The words “equality” and “equity” are often used interchangeably to reflect the larger goal of...
Overcoming the Barriers to Diversity, Equity & Inclusion to Impact Culture Change
The concepts of diversity, equity, and inclusion (DEI) have escaped thoughtful adoption in the past by many companies. However, in the current climate, many corporations have recognized the need for a broader acceptance and understanding of DEI in and for their businesses. Steve Pockross, CEO of Verblio, and Dr. Tolonda Tolbert “Dr. T”, our Co-Founder and Head of Strategy & Culture at Eskalera, had an in-depth discussion to dive into the importance of DEI and what companies can do to incorporate diversity into the fabric of their businesses.
Barriers to Developing a Diverse and Inclusive Company Culture
In 20 years of developing strategies for integrating DEI into a company’s structures, regardless of industry, there were a couple of significant barriers, which can often hinder the process: (1) the need for skill-building and on-going support to help people to recognize and mitigate their own biases and prejudices; and (2) the acceptance of ‘trickle-down’ theory. Tearing down these barriers is fundamental to the process of driving systemic and sustainable culture change within organizations. The process of change can be difficult, especially when dealing with ingrained personal beliefs and norms. Being able to create a ‘judgment-free’ zone where people feel comfortable building skills that are initially foreign, then progressing to uncomfortable, and ultimately mastery is key to successful change. Also, the traditional ‘trickle-down’ philosophy that relies on the belief that bestowing upper-level individuals with requisite knowledge serves to benefit the masses is counterproductive. In corporations, it is not only management that needs to be trained in these DEI skills; everybody needs to receive training. This information needs to be filtered through every level of a company’s structure and integrated into its daily work and culture.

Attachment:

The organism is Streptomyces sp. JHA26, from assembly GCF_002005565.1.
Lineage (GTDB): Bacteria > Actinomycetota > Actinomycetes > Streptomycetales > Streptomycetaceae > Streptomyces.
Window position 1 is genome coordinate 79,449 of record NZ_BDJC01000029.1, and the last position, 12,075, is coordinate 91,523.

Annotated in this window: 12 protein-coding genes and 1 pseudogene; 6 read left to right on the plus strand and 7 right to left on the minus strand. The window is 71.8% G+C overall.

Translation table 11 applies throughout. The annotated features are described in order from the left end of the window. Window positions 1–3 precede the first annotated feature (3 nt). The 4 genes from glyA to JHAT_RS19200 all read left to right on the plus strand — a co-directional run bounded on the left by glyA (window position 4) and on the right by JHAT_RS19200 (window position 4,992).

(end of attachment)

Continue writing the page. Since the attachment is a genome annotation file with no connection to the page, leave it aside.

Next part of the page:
An Efficacious Model for Diversity, Equity, and Inclusion (DEI)
The mindset that needs to be embraced when endeavoring to facilitate an inclusive company environment focuses on being intentional about learning. Aligning your company with a message of diversity is not about punishing employees for ‘infractions’ or even attending ‘diversity training.’ Although this training can have inherent value, it ultimately is insufficient in essential ways that lead to sustained and systemic change. The type of deliberate learning that needs to occur goes beyond awareness into action, focusing on ‘inclusive skill-building.’ The elements that undergird the Eskalera approach are:
- Ongoing support – To be effective with diversity efforts, Eskalera understands that people need continual support – to help them use ‘aha’ moments to fuel the ‘doing’ of inclusion.
- Implementation in the flow of work – Learning that occurs when people are working allows for relevant day-to-day application, when and where it matters most.
- Technology supported – Technology allows for scaling the impact (reaching more people faster and with more targeted support). Technology also allows personalization of content to meet people where they are at in their own DEI journey.
- Behavioral Psychology and Neuroscience framework – It is crucial to consider people’s attention spans and capacity to digest information and remain focused. Using evidence-based research as a basis for developing content was most beneficial in supporting behavioral change through micro-burst of content, and behavioral nudges along the way.
- Company-wide integration – As mentioned above, inclusive skill-building requires all persons, likewise a DEI lens needs to be integrated into all facets of a company’s HR systems including payroll, L&D, performance management, recruitment and onboarding, this gives you a holistic view of each employee’s experience in the workplace. Full integration allows organizations to impact change from the bottom up and the top down–changing the systemic processes, practices, and behaviors.